As a regular on the Viking Trail, I’ve cycled past the Captain Digby, near Broadstairs, several times but have never ventured in.
Arriving on two wheels in lycra and with the sun still shining on the righteous I decided to sit at a picnic bench outside. Fortunately for me all the little darlings are now back in the hands of long-suffering teachers so both the pub and garden were relatively empty apart from a few token wrinklies.
Or at least they were until a legion of German exchange students invaded the place and started ordering soft drinks to accompany their packed lunches – I was certainly glad I got to the bar and placed my order ahead of the masses from Bavaria.
There was a sign stating by order of the captain only food and drink purchased on the premises can be consumed but clearly the captain was turning a blind eye while I was in.
From my seat there was a spectacular view of the beach many feet below and again, the additional signs making it crystal clear non-patrons using the car park will be fined £150.
Popping inside to order I was informed Molly was my server and she kindly offered me a taste of both the Adnams Ghost Ship and the Gadds No 7 that's brewed just up the road. Both were very good but I opted for the former as it was just slightly tastier and fizzier, which suited my mood. It had a thick, creamy head which stayed fresh right to the bottom of the pint.
There is dark panelling everywhere and whilst the pub obviously prides itself on being family friendly it also oozes historic charm. There is not only a full-on indoor pirate playground for the sprogs but also an extensive pirate-themed outside area too. And, to be fair, the pub’s so vast and designed in such a way you hardly hear them.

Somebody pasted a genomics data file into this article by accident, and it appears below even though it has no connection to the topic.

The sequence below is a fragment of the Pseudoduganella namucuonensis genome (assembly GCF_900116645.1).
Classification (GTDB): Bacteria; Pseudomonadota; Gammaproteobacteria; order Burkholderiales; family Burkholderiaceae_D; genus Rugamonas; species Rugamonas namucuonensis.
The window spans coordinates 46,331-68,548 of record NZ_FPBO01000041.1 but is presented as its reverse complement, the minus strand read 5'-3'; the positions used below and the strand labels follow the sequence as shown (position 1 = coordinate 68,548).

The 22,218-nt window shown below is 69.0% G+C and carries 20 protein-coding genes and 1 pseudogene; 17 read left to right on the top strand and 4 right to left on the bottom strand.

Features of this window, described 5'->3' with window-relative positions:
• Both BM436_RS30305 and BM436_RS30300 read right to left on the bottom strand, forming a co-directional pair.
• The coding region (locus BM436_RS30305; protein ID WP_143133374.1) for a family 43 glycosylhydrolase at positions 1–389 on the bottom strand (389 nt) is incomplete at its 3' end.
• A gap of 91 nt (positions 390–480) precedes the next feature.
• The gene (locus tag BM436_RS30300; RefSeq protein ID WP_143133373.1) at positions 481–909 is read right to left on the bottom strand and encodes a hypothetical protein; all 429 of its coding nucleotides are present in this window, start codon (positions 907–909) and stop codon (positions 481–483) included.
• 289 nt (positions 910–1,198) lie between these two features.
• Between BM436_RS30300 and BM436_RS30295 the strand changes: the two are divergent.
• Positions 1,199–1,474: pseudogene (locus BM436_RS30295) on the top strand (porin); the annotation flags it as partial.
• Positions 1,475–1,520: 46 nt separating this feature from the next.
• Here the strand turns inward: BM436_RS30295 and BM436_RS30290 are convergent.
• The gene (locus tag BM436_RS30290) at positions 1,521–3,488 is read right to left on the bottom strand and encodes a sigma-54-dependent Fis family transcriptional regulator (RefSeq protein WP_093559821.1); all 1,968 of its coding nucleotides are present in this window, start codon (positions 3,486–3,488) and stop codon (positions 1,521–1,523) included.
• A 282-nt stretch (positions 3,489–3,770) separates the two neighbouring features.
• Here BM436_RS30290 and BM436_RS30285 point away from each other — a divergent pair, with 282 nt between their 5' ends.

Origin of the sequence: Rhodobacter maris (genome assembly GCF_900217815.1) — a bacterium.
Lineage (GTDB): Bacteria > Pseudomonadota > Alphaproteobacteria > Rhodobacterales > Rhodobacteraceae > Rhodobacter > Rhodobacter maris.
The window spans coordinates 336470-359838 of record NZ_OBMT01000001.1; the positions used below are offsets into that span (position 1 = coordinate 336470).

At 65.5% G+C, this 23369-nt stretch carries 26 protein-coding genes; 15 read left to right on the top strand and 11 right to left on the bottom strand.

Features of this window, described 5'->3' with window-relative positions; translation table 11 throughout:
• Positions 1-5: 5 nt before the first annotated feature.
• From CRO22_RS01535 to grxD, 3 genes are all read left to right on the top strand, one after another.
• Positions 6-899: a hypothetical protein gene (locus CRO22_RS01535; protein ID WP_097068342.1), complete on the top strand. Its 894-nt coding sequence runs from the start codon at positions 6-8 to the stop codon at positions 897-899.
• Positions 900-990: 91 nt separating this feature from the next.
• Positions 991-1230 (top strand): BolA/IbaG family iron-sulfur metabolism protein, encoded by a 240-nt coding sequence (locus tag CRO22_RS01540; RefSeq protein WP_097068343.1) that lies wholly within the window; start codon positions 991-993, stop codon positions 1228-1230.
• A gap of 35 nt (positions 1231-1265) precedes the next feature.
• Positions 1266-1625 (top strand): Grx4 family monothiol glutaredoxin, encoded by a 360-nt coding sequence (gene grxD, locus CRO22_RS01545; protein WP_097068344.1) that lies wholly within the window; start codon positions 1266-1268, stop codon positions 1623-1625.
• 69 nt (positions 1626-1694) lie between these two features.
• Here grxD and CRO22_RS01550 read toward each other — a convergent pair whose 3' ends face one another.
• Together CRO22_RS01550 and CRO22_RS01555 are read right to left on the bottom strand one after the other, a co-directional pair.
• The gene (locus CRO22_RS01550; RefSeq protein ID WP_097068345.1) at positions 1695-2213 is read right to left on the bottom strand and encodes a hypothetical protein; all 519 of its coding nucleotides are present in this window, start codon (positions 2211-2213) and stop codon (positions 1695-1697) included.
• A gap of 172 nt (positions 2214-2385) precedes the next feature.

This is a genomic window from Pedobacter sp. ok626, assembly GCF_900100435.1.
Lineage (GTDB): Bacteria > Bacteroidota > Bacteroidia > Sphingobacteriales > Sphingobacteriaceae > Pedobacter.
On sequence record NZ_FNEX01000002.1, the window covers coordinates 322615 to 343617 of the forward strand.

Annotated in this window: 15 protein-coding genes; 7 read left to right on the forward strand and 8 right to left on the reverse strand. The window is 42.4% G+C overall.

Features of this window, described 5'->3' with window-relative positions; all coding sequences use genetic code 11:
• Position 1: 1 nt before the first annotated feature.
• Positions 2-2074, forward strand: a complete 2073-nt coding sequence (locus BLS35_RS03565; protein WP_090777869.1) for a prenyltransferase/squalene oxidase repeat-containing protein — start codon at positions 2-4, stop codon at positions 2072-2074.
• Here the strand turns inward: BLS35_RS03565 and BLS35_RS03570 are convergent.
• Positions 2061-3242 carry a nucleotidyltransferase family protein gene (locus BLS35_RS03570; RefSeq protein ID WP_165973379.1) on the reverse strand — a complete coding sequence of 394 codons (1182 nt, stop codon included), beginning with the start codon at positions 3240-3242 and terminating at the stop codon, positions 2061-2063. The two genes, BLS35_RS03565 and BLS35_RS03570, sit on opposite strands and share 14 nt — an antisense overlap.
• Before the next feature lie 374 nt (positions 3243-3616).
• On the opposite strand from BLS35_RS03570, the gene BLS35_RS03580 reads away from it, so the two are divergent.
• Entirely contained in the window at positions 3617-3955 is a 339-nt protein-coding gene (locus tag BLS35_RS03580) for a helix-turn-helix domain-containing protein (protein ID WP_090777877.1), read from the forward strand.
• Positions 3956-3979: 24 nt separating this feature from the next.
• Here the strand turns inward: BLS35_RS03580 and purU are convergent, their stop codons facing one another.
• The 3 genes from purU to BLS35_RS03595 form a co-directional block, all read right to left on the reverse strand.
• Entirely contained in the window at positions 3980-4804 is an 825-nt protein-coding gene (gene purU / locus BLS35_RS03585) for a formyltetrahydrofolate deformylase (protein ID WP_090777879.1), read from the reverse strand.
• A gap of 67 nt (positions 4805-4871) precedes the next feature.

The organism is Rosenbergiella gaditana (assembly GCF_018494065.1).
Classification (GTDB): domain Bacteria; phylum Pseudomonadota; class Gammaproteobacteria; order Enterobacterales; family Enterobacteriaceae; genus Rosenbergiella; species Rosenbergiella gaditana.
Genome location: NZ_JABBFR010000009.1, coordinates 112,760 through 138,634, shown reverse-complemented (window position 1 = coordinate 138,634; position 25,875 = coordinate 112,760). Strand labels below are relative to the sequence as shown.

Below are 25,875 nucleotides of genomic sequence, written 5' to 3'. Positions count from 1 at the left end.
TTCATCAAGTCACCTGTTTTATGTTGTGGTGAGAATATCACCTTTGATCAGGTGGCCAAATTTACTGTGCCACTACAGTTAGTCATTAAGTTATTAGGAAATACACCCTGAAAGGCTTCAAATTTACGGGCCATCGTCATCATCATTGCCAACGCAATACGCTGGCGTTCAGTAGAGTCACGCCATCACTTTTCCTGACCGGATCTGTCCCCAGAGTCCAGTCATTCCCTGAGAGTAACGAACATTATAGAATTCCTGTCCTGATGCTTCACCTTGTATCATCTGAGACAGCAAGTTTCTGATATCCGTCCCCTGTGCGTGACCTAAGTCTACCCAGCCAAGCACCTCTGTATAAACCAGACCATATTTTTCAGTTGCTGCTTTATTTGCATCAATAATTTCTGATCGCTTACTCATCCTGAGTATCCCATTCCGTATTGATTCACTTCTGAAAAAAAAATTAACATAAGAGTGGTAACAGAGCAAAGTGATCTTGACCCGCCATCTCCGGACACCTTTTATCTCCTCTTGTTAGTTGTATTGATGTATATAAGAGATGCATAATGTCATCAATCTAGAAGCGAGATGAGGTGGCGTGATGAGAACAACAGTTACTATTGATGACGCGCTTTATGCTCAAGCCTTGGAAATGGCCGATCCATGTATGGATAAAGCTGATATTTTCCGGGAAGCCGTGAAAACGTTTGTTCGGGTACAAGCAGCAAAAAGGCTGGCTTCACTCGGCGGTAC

Having worked up an appetite and listened to reader’s requests for details on the food as often as possible I scoured the menu.
I opted to start with a garlic bread and cheese which was fantastic, ciabatta might not be everyone’s idea of the best base for this treat but I really enjoyed it. I followed up with a tuna/sweetcorn jacket potato. This was also good, though the skin did taste a little sweet, as though it might have been coated in honey – the salad that came with it, served in a small colander, was fresh and tangy.
There is a stack of seating, both inside and out, and the place must be mobbed on a sunny Saturday. Inside I bumped into a couple of Sky engineers installing cabling so it seems the current three screens I spotted may be well be increasing in number.
I did see a fruit machine but there is no pool table or darts – it really is family orientated, so much so that I noticed there is a toilet specifically for children. As a side note I think the height of the picnic table benches is also set specially for children, or at least my back thought this when I got up to leave!
The adult facilities were clean, tidy and fresh smelling with the usual advertising posters we have come to expect. There’s also a massive car to match the size of the venue, just make sure you heed the captain’s warning and buy something from the pub.
This is a full on family pub that is proud to cater for the masses and you can’t deny it does offer some spectacular seaside views.